ONE of the most anticipated new exhibitions in Sheffield’s calendar opens next week when Graves Gallery hosts The Blk Art Group.
But the topical timing following the recent UK riots is purely coincidental, admits Sheffield Museums curator Louisa Briggs.
Formerly the Pan-Afrikan connection, The Blk Art Group was formed in the early 1980s by a collective of young black artists including Eddie Chambers, Keith Piper, Marlene Smith and Donald Rodney.
They emerged as a creative force in Britain, against the odds maybe but fired up by events at a time when the Conservative government was outspokenly anti-immigrant.
On top of that the British National Party was on the rise and finding sympathetic ears and the Brixton riots were shaking London.
So this exhibition is well timed in the light of fresh rioting and looting in the capital and Birmingham.
Artists in the Blk Art Group movement responded to the crises in race relations both at home and abroad by making work which was angry, defiant and thought-provoking.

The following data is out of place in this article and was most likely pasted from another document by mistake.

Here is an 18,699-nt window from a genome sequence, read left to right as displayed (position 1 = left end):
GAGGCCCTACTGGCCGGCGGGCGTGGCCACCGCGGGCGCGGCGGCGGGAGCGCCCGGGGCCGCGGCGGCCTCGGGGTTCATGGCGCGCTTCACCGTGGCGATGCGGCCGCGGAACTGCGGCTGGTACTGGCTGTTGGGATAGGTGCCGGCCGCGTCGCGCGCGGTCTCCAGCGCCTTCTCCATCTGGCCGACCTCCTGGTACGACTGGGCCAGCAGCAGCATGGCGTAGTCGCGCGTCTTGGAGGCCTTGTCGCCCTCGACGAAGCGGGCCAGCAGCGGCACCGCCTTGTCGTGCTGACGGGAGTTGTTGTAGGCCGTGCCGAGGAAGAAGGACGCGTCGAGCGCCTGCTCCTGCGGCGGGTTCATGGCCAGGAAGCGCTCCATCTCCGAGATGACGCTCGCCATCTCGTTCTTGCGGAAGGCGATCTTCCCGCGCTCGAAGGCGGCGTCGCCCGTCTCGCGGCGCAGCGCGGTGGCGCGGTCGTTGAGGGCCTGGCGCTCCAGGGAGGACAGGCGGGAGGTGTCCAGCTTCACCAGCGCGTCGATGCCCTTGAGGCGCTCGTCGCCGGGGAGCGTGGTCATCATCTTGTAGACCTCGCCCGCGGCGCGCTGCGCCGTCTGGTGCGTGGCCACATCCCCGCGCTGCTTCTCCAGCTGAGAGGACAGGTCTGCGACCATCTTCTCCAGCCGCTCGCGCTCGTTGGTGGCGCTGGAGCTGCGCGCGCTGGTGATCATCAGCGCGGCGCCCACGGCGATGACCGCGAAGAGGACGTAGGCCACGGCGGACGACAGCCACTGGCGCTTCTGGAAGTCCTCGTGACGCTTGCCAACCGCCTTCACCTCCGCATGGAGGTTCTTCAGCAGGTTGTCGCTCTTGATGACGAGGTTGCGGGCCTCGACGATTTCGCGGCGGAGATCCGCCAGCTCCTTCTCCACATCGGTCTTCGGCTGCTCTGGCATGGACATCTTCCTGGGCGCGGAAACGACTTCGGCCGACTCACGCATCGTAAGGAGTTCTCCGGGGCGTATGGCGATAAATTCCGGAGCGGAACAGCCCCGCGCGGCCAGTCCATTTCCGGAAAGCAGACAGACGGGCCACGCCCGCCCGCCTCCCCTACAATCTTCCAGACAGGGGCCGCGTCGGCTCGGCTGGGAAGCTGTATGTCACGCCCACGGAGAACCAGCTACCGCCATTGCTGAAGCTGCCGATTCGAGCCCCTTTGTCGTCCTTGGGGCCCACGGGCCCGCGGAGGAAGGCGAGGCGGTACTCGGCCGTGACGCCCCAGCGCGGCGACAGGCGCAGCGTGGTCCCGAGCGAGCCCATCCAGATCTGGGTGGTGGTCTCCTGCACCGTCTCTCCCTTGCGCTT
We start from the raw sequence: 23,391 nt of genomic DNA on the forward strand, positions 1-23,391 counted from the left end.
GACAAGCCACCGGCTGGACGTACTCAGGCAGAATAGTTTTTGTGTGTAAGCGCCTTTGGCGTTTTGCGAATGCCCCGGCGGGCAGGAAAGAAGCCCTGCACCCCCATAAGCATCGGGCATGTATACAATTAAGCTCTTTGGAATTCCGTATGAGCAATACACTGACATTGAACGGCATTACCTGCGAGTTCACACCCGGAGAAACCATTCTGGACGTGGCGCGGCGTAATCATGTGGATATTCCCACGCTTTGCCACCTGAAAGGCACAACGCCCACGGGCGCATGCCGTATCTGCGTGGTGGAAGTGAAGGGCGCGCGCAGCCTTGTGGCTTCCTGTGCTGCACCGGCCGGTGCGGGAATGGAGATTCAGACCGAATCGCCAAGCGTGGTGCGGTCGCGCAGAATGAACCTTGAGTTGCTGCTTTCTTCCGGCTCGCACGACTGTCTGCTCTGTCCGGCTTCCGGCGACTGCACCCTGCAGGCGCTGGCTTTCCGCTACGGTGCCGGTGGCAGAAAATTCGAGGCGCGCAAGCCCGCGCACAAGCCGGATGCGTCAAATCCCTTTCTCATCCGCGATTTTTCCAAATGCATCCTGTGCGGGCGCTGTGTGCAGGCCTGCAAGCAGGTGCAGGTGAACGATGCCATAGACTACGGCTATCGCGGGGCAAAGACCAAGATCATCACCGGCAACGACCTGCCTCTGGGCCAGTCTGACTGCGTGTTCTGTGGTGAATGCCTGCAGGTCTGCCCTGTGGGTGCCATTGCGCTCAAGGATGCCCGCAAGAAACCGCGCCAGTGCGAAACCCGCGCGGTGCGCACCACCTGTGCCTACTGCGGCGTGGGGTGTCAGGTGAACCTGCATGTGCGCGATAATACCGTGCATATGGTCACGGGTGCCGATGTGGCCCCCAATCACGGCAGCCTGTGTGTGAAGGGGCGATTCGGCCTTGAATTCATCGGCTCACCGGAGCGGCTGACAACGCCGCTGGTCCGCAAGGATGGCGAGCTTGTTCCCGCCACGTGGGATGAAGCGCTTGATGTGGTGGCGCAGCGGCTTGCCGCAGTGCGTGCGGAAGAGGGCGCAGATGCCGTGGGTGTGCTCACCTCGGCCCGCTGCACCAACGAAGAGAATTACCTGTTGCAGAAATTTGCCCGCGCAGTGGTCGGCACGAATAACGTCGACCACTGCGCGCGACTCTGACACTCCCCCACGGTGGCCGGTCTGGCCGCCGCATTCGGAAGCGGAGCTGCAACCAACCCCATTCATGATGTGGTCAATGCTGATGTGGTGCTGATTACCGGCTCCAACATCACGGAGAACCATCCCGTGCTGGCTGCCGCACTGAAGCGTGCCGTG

Opening tomorrow, this free entry exhibition gathers significant works by Rodney, Piper and Chambers which were acquired for Sheffield during the 1980s.
Rarely displayed since, curator Louisa says they include Rodney’s Britannia Hospital series and Piper’s Black Assassin Saints.
“It was quite strange as the recent riots were happening in the UK because I’d been immersing myself in the early 1980s and all the rioting that was happening then which was spurred by issues to do with the police and targeting of a black person. It did feel like there was a slight deja vu and it does feel quite timely.”
And timely too with the arrival of One Monkey Don’t Stop No Show to the Crucible Studio (see above) and the enduring social issues it raises.
The display will also highlight the important role that regional galleries, including Sheffield, played in supporting and promoting black British art at a time when many public art institutions were reluctant to engage with the political subject matter.
“The Blk Art Group were influenced by the black power movement in the USA and the black struggle there.
“I started working here four years ago and remember going round our stores doing my induction and seeing some of these works and I was incredibly impressed how powerful they were.
“We felt it was important for people to see these.
“It’s quite a contrast to the last show we had – 16th century prints.
“The work is totally different to what we have in the rest of the galleries and it’s probably some of the most political we have in the collection.”